May 27, 2018: Royce Foreman was the friend who broke tension and lightened moods, usually by making others laugh. The friend who always said yes to a ride to nowhere. The friend who fit seamlessly into any social group. In the early morning hours of March 30, Foreman texted his parents and younger brother. "I'm sorry," he wrote. "I love you." Two hours later, concerned classmates and campus police at Washington College in Maryland entered Foreman's dorm room and found him unconscious. He had hanged himself. (link)

May 25, 2018: The suspected driver of the SUV that plowed into three pedestrians outside Portland State University earlier this morning has been apprehended by Portland police. Witnesses say the Mazda drove onto a sidewalk near the intersection of Southwest 6th Avenue and Montgomery Street on the PSU campus and hit at least three people. Portland Police say the victims are in the hospital and that two have life-threatening injuries. (link)

May 20, 2018: A message sent out by the University of Oregon's Division of Student Life in the wake of a student death during a weekend trip to Shasta Lake is drawing angry comments from community members. The university apologized for the message Sunday morning. On Saturday, 21-year-old business administration major and member of the Phi Delta Gamma fraternity Dylan Pietrs was found dead at a boat-in campground on the lake in Northern California. (link)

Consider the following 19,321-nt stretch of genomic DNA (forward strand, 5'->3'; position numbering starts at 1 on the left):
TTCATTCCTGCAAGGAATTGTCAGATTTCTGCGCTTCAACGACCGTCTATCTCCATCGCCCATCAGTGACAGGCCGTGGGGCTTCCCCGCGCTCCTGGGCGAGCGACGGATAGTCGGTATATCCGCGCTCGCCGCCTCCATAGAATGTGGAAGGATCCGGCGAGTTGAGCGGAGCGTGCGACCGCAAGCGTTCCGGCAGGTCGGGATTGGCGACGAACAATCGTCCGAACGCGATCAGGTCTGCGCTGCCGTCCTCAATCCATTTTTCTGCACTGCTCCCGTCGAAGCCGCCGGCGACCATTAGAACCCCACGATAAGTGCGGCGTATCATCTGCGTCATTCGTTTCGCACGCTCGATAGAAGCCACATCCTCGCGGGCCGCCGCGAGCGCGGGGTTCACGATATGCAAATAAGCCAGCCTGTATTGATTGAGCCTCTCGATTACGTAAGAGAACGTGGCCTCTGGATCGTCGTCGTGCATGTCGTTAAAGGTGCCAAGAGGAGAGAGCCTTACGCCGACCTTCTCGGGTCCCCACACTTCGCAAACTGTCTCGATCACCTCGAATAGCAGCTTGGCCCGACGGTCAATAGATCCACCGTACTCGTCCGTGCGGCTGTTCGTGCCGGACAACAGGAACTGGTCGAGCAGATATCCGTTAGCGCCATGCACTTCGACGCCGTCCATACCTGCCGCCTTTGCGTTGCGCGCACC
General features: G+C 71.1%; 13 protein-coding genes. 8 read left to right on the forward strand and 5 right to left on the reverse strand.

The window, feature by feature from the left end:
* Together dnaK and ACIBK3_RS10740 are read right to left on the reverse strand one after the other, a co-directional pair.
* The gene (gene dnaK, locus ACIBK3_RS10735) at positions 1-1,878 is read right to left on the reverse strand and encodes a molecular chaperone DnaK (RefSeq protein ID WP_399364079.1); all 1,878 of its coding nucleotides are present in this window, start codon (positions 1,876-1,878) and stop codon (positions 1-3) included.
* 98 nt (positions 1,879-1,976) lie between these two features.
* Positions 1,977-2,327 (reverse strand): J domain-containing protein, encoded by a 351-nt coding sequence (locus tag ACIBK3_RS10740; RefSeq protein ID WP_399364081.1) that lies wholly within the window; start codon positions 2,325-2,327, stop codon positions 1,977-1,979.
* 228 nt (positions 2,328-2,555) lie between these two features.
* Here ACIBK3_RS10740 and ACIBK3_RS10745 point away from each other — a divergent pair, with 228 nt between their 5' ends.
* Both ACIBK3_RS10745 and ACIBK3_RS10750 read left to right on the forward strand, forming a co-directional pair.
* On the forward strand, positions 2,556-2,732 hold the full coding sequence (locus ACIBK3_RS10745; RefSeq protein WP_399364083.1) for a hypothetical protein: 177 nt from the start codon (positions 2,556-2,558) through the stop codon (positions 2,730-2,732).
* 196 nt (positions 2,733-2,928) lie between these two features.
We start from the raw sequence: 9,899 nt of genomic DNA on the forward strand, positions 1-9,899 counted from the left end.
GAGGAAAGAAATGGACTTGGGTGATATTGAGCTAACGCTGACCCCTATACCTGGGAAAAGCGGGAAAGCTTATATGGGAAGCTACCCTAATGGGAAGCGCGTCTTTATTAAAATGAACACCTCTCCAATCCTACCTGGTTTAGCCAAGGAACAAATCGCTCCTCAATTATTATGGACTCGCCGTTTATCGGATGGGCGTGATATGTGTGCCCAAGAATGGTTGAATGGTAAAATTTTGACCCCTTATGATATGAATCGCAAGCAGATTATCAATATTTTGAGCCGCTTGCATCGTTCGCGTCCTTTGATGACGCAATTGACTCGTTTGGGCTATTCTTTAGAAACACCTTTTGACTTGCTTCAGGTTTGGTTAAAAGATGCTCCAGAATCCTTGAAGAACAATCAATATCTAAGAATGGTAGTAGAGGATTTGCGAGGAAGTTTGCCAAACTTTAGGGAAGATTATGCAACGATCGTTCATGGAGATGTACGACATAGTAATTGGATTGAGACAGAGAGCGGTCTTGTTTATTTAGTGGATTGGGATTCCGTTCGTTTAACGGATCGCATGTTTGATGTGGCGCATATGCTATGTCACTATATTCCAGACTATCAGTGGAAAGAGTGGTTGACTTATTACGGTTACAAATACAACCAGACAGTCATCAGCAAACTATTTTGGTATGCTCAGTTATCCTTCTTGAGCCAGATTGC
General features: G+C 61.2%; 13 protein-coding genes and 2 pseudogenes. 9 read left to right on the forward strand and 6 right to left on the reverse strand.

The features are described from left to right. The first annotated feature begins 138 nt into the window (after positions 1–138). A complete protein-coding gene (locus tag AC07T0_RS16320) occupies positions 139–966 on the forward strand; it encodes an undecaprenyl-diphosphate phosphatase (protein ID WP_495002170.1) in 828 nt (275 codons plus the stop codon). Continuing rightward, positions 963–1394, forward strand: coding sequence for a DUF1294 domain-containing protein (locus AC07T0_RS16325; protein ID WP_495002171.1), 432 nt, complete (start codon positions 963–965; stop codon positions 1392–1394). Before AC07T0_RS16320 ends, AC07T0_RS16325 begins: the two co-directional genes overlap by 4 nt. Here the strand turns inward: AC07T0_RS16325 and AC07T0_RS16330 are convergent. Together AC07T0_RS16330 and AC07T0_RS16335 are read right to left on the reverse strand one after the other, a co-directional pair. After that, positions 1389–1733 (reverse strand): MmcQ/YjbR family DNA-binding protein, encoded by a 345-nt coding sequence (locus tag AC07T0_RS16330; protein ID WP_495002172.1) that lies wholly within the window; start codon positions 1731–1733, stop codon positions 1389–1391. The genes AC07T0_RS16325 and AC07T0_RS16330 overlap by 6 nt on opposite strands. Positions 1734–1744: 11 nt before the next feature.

May 14, 2018: As Sonoma State University students Monday headed to final exams, campus police and Petaluma detectives prepared for a morning press conference regarding Sunday's stabbing death at a campus dorm. Officers arrested a "student-aged" man for the death of another man of about the same age range. Police have released no further details about the victim and suspect, including whether the two were students or what led to the violence. (link)